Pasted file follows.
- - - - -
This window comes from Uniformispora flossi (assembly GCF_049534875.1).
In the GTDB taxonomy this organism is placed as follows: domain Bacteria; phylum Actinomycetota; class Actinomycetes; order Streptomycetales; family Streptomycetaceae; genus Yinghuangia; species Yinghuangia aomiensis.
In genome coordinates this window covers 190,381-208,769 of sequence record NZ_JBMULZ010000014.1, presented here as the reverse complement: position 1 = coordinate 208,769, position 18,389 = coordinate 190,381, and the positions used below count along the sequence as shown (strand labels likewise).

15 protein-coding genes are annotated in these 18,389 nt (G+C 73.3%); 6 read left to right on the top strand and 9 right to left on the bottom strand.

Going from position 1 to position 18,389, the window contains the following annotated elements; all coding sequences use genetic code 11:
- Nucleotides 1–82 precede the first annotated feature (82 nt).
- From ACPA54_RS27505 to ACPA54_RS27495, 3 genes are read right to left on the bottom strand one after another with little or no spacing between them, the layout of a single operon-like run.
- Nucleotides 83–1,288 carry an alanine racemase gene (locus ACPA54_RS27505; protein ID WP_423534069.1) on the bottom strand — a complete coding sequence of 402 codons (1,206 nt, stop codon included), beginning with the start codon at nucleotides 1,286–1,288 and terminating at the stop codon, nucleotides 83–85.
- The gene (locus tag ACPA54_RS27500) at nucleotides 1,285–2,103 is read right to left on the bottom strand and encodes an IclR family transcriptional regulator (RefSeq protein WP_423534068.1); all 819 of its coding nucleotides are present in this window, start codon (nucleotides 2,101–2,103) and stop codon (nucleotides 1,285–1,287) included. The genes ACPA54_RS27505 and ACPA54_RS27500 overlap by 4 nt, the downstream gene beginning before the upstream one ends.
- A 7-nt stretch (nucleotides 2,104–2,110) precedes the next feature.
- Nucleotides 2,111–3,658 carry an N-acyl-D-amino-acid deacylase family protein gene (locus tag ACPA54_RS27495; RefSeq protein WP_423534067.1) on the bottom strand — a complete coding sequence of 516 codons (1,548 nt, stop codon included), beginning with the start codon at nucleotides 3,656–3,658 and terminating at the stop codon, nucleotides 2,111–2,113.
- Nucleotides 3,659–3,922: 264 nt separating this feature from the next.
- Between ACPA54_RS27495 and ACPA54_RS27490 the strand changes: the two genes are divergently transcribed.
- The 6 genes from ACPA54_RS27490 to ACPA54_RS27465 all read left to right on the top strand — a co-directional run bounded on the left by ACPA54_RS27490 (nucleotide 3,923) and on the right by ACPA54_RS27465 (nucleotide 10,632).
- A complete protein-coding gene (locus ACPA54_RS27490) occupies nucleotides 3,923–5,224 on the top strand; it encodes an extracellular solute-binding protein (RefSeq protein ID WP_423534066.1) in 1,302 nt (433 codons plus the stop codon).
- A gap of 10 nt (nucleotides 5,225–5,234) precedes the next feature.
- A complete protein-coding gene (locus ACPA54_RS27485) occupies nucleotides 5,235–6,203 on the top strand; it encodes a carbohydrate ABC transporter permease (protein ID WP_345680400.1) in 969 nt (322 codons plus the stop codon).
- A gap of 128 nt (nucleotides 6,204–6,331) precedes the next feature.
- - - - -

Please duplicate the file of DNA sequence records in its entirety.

This window comes from Uniformispora flossi (assembly GCF_049534875.1).
In the GTDB taxonomy this organism is placed as follows: domain Bacteria; phylum Actinomycetota; class Actinomycetes; order Streptomycetales; family Streptomycetaceae; genus Yinghuangia; species Yinghuangia aomiensis.
In genome coordinates this window covers 190,381-208,769 of sequence record NZ_JBMULZ010000014.1, presented here as the reverse complement: position 1 = coordinate 208,769, position 18,389 = coordinate 190,381, and the positions used below count along the sequence as shown (strand labels likewise).

15 protein-coding genes are annotated in these 18,389 nt (G+C 73.3%); 6 read left to right on the top strand and 9 right to left on the bottom strand.

Going from position 1 to position 18,389, the window contains the following annotated elements; all coding sequences use genetic code 11:
- Nucleotides 1–82 precede the first annotated feature (82 nt).
- From ACPA54_RS27505 to ACPA54_RS27495, 3 genes are read right to left on the bottom strand one after another with little or no spacing between them, the layout of a single operon-like run.
- Nucleotides 83–1,288 carry an alanine racemase gene (locus ACPA54_RS27505; protein ID WP_423534069.1) on the bottom strand — a complete coding sequence of 402 codons (1,206 nt, stop codon included), beginning with the start codon at nucleotides 1,286–1,288 and terminating at the stop codon, nucleotides 83–85.
- The gene (locus tag ACPA54_RS27500) at nucleotides 1,285–2,103 is read right to left on the bottom strand and encodes an IclR family transcriptional regulator (RefSeq protein WP_423534068.1); all 819 of its coding nucleotides are present in this window, start codon (nucleotides 2,101–2,103) and stop codon (nucleotides 1,285–1,287) included. The genes ACPA54_RS27505 and ACPA54_RS27500 overlap by 4 nt, the downstream gene beginning before the upstream one ends.
- A 7-nt stretch (nucleotides 2,104–2,110) precedes the next feature.
- Nucleotides 2,111–3,658 carry an N-acyl-D-amino-acid deacylase family protein gene (locus tag ACPA54_RS27495; RefSeq protein WP_423534067.1) on the bottom strand — a complete coding sequence of 516 codons (1,548 nt, stop codon included), beginning with the start codon at nucleotides 3,656–3,658 and terminating at the stop codon, nucleotides 2,111–2,113.
- Nucleotides 3,659–3,922: 264 nt separating this feature from the next.
- Between ACPA54_RS27495 and ACPA54_RS27490 the strand changes: the two genes are divergently transcribed.
- The 6 genes from ACPA54_RS27490 to ACPA54_RS27465 all read left to right on the top strand — a co-directional run bounded on the left by ACPA54_RS27490 (nucleotide 3,923) and on the right by ACPA54_RS27465 (nucleotide 10,632).
- A complete protein-coding gene (locus ACPA54_RS27490) occupies nucleotides 3,923–5,224 on the top strand; it encodes an extracellular solute-binding protein (RefSeq protein ID WP_423534066.1) in 1,302 nt (433 codons plus the stop codon).
- A gap of 10 nt (nucleotides 5,225–5,234) precedes the next feature.
- A complete protein-coding gene (locus ACPA54_RS27485) occupies nucleotides 5,235–6,203 on the top strand; it encodes a carbohydrate ABC transporter permease (protein ID WP_345680400.1) in 969 nt (322 codons plus the stop codon).
- A gap of 128 nt (nucleotides 6,204–6,331) precedes the next feature.